At times, Webber’s focus on rapprochement only hints at complexities. One photograph, for example, depicts a painting by a Polish student in the city of Oświęcim (Auschwitz in German) of a young Jewish couple standing in front of a church adjacent to a synagogue. Webber concludes that “sympathetic teaching of the younger generation of Poles about both the Holocaust and the Jewish past of their country” has been a focus of Polish education since the fall of Communism (p. 116). Several Polish scholars have noted a simultaneous trend, however. They have concluded that most young Poles know relatively little about the Jewish past and the Holocaust and that most Poles reject scholarship by Jan Gross and others documenting anti-Jewish violence by Poles just after the Nazi invasion of the Soviet Union in June 1941.
Webber is reflective about the narratives that photographs have constructed about the Polish Jewish past. The most insightful example traces the many uses of an image depicting a courtyard in Krakow’s mostly Jewish Kazimierz section. The scene is more evocative of a small-town setting rather than a large urban one. Webber notes that Roman Vishniac’s postwar albums included a photograph of this courtyard taken in 1937; the scene was also depicted by a nineteenth-century Jewish photographer, Ignacy Krieger (Album fotografii dawnego Krakowa z atelier Ignacego Kriegera [Album of photographs of old Krakow from the studio of Ignacy Krieger] ), and by the Polish-Jewish historian Majer Bałaban in a 1935 guidebook (Przewodnik po żydowskich zabytkach Krakowa [Guide to Jewish relics of Krakow]). The courtyard is “probably one of the most famous single images of an urban shtetl scene,” according to Webber (p. 59).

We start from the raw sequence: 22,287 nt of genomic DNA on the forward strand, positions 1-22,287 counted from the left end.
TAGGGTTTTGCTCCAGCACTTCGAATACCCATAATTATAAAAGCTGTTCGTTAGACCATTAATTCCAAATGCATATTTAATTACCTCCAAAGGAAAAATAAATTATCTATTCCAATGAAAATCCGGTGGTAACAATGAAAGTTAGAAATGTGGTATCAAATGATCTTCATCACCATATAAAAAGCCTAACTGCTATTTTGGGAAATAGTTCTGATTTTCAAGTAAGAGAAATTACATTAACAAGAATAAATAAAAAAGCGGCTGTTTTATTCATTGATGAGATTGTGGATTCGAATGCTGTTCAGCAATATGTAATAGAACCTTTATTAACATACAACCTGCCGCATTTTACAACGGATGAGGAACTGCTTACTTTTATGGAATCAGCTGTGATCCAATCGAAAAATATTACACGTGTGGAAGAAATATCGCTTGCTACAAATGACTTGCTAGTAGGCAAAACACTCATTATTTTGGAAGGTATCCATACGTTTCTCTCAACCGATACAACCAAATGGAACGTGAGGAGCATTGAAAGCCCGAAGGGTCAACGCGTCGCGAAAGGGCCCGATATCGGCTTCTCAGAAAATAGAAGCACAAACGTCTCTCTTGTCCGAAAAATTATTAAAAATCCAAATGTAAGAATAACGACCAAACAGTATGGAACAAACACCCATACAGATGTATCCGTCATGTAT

He then focuses on Vishniac’s erroneous description of the image as “the entrance to Kazimierz, the old ghetto of Cracow” and the assumptions its viewers often make (p. 145). Kazimierz, Webber explains, was not a ghetto in the sense of an enclosed, enforced Jewish space, and the courtyard was not the neighborhood’s entrance. He notes that Steven Spielberg also set scenes of Schindler’s List (1993) in the courtyard, using Kazimierz to stand in for the wartime ghetto, which was located elsewhere in Krakow. The nostalgic view of the shtetl and the retrospective lens of the Holocaust help to explain why this and other scenes have become iconic images. At the same time, this nostalgia is partly a result of the iconic status created by Vishniac’s and others’ uses of these images.
Webber’s analysis draws on similar inquiries as those posed by Jennifer Tucker and Tina Campt in a recent article about the use of visual images as historical sources: “What role does the intention of photographers play?... Why, and in what ways, do some pictures, and not others, acquire iconic power and come to represent in condensed fashion a historical moment?” They note that scholars are increasingly paying attention to photographs as sources of study in themselves. This scholarship has used “photographs to enact a reckoning with history that takes the measure of the residual effects of the past in the present, as well as in the future.” Webber and Schwarz’s album is a notable example of such analysis. Like Vishniac’s work, Webber and Schwarz emphasize religious life with less attention to the increasingly secularizing prewar Jewish population. (In Webber and Schwarz’s case, this focus is mostly pragmatic. Synagogues and cemeteries preserve memory of Jewish life more obviously than do more mundane traces, such as buildings that housed secular Jewish institutions.) Yet in other ways, Rediscovering Traces of Memory can be seen as a corrective to Vishniac’s albums. Vishniac, who chronicled East European Jewish life in the second half of the 1930s, created a skewed and sometimes inaccurate narrative that emphasized poverty and persecution. Vishniac’s focus on economic desperation and religious life, the researcher Maya Benton recently found, stemmed from the American Jewish Joint Distribution Committee’s instructions for his trips, which were part of a fundraising project. Vishniac then cast the photographs in the Holocaust’s shadow in postwar publications.